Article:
Misogyny - Set to Music - May Alter Teen Behavior

By Amanda Paulson writer of The Christian Science Monitor | The Christian Science Monitor, August 8, 2006 | Go to article overview

Misogyny - Set to Music - May Alter Teen Behavior


Amanda Paulson writer of The Christian Science Monitor, The Christian Science Monitor


When it comes to the sexuality of music, the battle between the old and young has raged for decades.

Blues was once "the devil's music." The Rolling Stones had to sing a sterilized "Let's Spend Some Time Together" to get radio play.

But, as always, the previous generations' complaints over musical tastefulness might now appear almost quaint. A new study poses serious questions about more recent music that isn't just sexual, but also degrading and misogynistic.

According to a study published Monday by the RAND Corporation, a nonpartisan research group, teenagers who spent more time listening to music with lyrics that objectify women or praise men for their voracious sexual appetites were more likely to become sexually active earlier in their youth. Previous studies have linked sex at a young age with higher risks of pregnancy and sexually transmitted diseases.

It's the latest, and among the most rigorous, studies in a growing body of research that suggests media have a significant impact on young people's behavior - a claim that ignites controversy when coupled with calls for censorship or restrictions.

When it comes to counteracting a harmful message, communicating with teenagers about appropriate behavior, experts say, can be more useful than stopping the music.

"Kids are exposed to these sorts of messages not just in music but in culture in general," says Steven Martino, a RAND psychologist and lead researcher on the study. "It's better to have them be critical thinkers than have them just be sheltered teens."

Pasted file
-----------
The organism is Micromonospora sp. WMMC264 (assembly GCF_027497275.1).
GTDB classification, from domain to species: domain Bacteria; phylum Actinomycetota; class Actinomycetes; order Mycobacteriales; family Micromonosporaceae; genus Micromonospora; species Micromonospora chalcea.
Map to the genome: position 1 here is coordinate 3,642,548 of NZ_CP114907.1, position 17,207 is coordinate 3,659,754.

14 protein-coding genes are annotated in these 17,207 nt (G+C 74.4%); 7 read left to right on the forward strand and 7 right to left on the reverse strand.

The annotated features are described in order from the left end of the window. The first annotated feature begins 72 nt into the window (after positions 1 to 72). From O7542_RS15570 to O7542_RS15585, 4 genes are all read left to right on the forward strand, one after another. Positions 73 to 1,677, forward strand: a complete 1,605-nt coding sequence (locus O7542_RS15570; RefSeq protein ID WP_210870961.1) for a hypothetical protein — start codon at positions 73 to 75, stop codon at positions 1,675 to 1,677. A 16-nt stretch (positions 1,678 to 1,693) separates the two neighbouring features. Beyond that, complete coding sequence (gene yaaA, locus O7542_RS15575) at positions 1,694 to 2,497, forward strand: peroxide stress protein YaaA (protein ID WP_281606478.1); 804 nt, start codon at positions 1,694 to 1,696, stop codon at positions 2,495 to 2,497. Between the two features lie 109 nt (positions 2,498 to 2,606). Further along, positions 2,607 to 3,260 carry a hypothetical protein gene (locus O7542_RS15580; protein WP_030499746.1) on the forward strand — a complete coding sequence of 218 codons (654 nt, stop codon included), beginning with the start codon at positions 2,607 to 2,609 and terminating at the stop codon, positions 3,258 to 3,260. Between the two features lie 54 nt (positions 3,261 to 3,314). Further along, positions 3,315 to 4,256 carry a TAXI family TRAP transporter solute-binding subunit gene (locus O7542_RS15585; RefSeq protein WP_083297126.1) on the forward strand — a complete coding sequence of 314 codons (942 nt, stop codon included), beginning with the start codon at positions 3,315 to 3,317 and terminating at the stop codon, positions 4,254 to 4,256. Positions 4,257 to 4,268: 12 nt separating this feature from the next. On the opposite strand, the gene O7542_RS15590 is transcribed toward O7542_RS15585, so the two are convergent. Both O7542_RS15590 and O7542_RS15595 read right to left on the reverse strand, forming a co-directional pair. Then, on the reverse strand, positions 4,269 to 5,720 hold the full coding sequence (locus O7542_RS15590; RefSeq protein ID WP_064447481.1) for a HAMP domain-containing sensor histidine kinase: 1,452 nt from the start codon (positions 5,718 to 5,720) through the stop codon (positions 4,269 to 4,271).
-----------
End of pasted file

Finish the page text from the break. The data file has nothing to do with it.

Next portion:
Still, Dr. Martino says, the study left little doubt in his mind that the music's message has an effect.

He and other researchers surveyed 1,461 adolescents in 2001 about their sexual experiences and related factors. The researchers followed up with similar questions in 2002 and 2004.

Throughout the study, participants reported how often they were listening to 16 artists chosen by the study's authors based on their popularity. In every case - across racial and gender lines, and after accounting for factors like a heightened interest in sex or more permissive parents - increased exposure to sexually degrading lyrics (though not merely sexual ones) led to increased sexual activity.

Parents and psychologists have long worried about the harm not only of music, but also of TV, movies, and video games. After the Columbine High School massacre in 1999, a few groups decried the violence depicted by rock singer Marilyn Manson's lyrics. Some went so far as to blame the singer for the attacks. More recently, the governor of Illinois tried unsuccessfully to ban sales of violent video games to minors.

Free-speech proponents have reacted angrily to suggestions of censorship, sometimes citing the fact that all individuals process information differently and can normally distinguish between what they're watching or listening to and their own behavior.

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